Roman began wearing a new helmet as of Sunday.

During skelley, cornerback Shawntae Spencer asked offensive coordinator Mike Martz what the coming up play was.

"He told me it was a post, and I didn't believe him. But, they actually ran a post," said Spencer. "I just started laughing."

Afterwards Martz threw up his hands and said, "Why would I lie to you?"

Martz wasn't so generous in his responses to wide receiver Arnaz Battle. Several times during the first team period, Battle earned an earful from the coordinator.

"That's some major screw ups Arnaz," said Martz.

Battle seemed to have gotten back in the good graces of his coordinator with a few catches in the final team period.

Wide receiver Isaac Bruce tested out several of the 49ers ball boys along the sidelines. Whenever he spotted one holding a ball, Bruce walked by and tried to strip it loose.

Newly signed tackle Chris Patrick was also out at his first practice, wearing a #77 jersey.

The Daily Drill - contributed by Taylor Price

Before the team met up for group work, wide receivers coach Jerry Sullivan instructed the receivers on the detailed footwork required in some of the downfield routes in the 49ers playbook.

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The wideouts first worked on a deep comeback route but not at full-speed. Sullivan wanted the group to not rush their footwork and to focus specifically on the proper steps at the end of the route.

"I want you to stride and work on the end of it," Sullivan yelled to the group.

By fine tuning each route in the playbook, receivers like rookie Josh Morgan have definitely noticed their improvement as camp has progressed.

"He's gotten me a lot better," Morgan said of Sullivan. "He really helps me understand the offense and how to set defensive backs up. I think he's made me 100 percent better."

When Sullivan switched the drill and had the receivers run a seven route he told the group, "The key is the vertical push and then the turn."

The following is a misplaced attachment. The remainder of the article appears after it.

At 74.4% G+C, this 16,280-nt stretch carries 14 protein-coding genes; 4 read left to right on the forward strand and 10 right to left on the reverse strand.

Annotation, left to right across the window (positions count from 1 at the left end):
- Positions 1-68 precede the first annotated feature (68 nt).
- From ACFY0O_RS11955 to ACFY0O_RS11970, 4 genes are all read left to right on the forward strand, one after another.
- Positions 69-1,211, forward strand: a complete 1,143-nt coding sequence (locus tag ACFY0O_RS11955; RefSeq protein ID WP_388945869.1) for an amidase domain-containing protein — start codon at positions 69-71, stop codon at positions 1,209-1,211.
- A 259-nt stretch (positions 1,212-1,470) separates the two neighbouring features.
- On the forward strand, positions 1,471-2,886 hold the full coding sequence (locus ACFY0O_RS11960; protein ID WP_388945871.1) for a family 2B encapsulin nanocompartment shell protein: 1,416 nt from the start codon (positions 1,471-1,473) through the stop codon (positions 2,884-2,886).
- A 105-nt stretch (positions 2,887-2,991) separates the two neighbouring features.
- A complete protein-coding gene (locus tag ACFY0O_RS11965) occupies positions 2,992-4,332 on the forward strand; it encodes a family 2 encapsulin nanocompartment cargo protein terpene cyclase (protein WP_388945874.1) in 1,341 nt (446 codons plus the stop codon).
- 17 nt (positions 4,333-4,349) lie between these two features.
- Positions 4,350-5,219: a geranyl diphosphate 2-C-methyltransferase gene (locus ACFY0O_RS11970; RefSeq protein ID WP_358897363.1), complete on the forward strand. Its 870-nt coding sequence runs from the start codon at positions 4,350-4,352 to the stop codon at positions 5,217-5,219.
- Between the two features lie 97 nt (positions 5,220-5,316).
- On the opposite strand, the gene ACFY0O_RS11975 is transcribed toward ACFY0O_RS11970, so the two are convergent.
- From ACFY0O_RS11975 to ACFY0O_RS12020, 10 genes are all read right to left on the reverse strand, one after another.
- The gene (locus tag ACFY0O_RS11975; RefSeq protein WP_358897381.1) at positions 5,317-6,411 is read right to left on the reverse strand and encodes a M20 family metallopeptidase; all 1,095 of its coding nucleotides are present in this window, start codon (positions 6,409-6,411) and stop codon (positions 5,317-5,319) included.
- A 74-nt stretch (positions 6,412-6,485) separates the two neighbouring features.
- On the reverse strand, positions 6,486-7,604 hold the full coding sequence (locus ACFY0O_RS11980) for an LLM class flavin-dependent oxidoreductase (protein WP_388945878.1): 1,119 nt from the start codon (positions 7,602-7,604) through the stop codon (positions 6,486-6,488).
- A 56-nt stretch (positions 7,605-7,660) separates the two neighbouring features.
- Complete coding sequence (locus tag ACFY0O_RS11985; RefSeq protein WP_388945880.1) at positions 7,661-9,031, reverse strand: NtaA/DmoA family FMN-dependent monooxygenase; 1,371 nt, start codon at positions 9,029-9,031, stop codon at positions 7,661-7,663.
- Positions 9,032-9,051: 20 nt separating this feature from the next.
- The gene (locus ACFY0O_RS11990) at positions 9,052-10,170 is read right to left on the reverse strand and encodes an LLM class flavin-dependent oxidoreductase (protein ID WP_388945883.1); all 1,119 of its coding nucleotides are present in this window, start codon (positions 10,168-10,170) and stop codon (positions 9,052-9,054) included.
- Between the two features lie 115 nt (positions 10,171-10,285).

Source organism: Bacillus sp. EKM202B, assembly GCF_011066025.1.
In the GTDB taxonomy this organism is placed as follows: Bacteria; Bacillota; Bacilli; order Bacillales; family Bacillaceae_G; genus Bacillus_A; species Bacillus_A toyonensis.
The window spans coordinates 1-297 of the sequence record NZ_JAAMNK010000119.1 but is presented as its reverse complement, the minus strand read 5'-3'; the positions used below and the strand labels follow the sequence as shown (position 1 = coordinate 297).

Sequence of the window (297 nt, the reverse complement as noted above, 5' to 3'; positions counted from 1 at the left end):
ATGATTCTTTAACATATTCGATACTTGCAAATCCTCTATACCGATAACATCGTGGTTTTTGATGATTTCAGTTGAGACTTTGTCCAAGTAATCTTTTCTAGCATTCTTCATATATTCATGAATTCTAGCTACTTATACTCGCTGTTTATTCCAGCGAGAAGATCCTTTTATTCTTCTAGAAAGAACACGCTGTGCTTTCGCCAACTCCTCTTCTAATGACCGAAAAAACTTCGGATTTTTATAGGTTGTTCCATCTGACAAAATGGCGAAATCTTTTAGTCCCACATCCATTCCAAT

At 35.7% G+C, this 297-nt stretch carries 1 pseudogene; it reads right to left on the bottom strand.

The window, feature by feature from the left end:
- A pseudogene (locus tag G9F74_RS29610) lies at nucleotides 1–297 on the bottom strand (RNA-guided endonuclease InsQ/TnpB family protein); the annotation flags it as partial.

As each receiver took turns running the route, he continued to advise the group.

"Get the vision in your mind of what you want to do before the snap," Sullivan said. "You don't want to roll out of it – you want a nice tight cut."

As Morgan got to the front of the line, Sullivan asked him, "Which foot gets you into it Josh?"

Morgan responded to by tapping his left thigh with both hands.

"Yes sir, Josh," Sullivan said.

Sullivan's lessons on how to be more explosive have really helped Morgan over the course of camp.

"Because the defensive backs close so fast in the NFL, he taught me how to plant and how to get out quicker," Morgan said. "He told me to be tight on all my turns so if the defensive back does break on it, you can outrun him. There are a lot of different tricks he's been showing me."

Morgan believes Sullivan's words have stuck with him, even while playing in the preseason.

"In the game it's like he's right there in your ear," said Morgan, who debuted against the Raiders with 4 catches for 68 yards. "You hear him talking to you and it definitely helps you out. I think he made a big difference."

Injury Update

CB Marcus Hudson returned to individual work after missing Sunday with a quad injury that he suffered in the game against Oakland.

WR Isaac Bruce and CB Walt Harris sat out the morning session by coaching design.

WR's Jason Hill (groin), Ashley Lelie (calf) and Bryant Johnson (hamstring), and safety Lewis Baker (thigh) remain out with their injuries.

Afternoon Update

The quarterback rotation was the same in the afternoon as it was in the morning with O'Sullivan working with the one's and Smith leading the two's.

Safety Dashon Goldson became the latest member of the 49ers secondary to come up with a turnover on Monday. Goldson intercepted a Smith pass during one of the team portions of practice.

Smith also threw a couple of crisp passes to tight end Vernon Davis in the afternoon practice, both in team and skelley.

Tight end Delanie Walker flashed in the afternoon practice with a long pass from O'Sullivan in the skelley period. Walker also helped O'Sullivan out with a completion during team when he reached out with one hand to knock a slightly overthrown pass back his way. Walker then caught the deflected ball and stayed on his feet for yards after the catch.

Linebacker Parys Haralson blew up guard Tony Wragge to get into the backfield where he smacked into Isaac Bruce on an end around for a loss.

Wide receiver Josh Morgan worked for about half of the practice before he was forced out of action due to being sick. Wide receiver Dominique Zeigler was also limited in the afternoon due to an illness.

Bruce and cornerback Walt Harris returned to action after resting in the morning. Tackle Jonas Jennings and wide receiver Arnaz Battle followed a reverse schedule, practicing in the morning and then sitting out in the afternoon.

While in town for business, former 49ers Pro Bowl linebacker Lee Woodall stopped by the afternoon practice to check out his old team.